Communications in the observation limited regime
Author(s)Bhardwaj, Manish, 1976-
Massachusetts Institute of Technology. Dept. of Electrical Engineering and Computer Science.
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We consider the design of communications systems when the principal cost is observing the channel, as opposed to transmit energy per bit or spectral efficiency. This is motivated by energy constrained communications devices where sampling the signal, rather than transmitting or processing it, dominates energy consumption. We show that sequentially observing samples with the maximum a posteriori entropy can reduce observation costs by close to an order of magnitude using a (24,12) Golay code. This is the highest performance reported over the binary input AWGN channel, with or without feedback, for this blocklength. Sampling signal energy, rather than amplitude, lowers circuit complexity and power dissipation significantly, but makes synchronization harder. We show that while the distance function of this non-linear coding problem is intractable in general, it is Euclidean at vanishing SNRs, and root Euclidean at large SNRs. We present sequences that maximize the error exponent at low SNRs under the peak power constraint, and under all SNRs under an average power constraint. Some of our new sequences are an order of magnitude shorter than those used by the 802.15.4a standard.(cont.) In joint work with P. Mercier and D. Daly, we demonstrate the first energy sampling wireless modem capable of synchronizing to within a ns, while sampling energy at only 32 Msamples per second, and using no high speed clocks. We show that traditional, minimum distance classifiers may be highly sensitive to parameter estimation errors, and propose robust, computationally efficient alternatives. We challenge the prevailing notion that energy samplers must accurately shift phase to synchronize with high precision.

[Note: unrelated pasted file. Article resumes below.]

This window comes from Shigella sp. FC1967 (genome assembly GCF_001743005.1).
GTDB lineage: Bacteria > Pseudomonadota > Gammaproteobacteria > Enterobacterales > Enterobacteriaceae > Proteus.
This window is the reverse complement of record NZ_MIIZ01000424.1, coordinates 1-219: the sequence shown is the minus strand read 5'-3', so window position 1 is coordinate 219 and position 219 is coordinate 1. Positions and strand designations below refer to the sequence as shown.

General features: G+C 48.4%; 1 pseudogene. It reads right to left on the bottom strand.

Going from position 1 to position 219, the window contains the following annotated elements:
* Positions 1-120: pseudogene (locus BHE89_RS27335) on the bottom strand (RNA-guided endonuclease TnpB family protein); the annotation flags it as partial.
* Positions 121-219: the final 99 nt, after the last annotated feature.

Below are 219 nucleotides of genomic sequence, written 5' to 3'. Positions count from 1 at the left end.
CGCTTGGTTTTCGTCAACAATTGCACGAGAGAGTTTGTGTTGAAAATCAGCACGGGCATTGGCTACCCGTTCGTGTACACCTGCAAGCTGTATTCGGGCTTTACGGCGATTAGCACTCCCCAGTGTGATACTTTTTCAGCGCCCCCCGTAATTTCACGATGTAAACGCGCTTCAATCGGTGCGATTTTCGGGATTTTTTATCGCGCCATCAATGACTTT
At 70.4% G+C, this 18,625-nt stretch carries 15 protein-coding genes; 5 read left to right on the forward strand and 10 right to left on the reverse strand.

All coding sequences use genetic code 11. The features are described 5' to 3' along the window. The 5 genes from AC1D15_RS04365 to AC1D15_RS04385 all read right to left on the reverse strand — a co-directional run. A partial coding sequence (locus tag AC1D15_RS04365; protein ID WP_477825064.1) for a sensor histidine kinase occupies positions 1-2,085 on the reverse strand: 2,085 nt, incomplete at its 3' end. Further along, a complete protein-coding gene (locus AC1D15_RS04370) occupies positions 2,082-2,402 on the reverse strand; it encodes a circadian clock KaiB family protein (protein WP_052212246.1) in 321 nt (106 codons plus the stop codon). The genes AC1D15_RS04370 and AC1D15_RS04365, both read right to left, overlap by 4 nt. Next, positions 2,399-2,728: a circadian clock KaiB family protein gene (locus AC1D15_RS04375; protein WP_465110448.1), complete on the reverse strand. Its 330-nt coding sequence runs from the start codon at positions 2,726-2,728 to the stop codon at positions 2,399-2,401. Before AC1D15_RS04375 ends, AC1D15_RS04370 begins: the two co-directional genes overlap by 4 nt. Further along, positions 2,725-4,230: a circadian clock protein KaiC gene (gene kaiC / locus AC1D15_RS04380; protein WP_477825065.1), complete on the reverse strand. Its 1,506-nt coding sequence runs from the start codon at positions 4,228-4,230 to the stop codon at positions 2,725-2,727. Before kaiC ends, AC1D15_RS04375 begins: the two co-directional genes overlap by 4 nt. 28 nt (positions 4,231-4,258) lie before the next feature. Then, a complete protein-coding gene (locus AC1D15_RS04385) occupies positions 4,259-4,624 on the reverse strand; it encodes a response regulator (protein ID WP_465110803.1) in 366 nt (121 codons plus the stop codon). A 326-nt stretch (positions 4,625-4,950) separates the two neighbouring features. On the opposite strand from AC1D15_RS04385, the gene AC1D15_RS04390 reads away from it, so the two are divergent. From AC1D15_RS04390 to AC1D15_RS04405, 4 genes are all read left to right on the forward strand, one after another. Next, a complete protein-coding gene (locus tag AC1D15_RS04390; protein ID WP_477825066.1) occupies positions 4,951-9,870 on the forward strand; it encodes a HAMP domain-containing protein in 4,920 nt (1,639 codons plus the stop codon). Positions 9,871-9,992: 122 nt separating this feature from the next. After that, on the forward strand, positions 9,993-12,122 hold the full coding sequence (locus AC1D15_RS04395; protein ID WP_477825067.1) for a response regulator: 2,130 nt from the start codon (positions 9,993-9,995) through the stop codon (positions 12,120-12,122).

Thesis (Ph. D.)--Massachusetts Institute of Technology, Dept. of Electrical Engineering and Computer Science, 2009.Cataloged from PDF version of thesis.Includes bibliographical references (p. 141-145).
DepartmentMassachusetts Institute of Technology. Dept. of Electrical Engineering and Computer Science.
Massachusetts Institute of Technology
Electrical Engineering and Computer Science.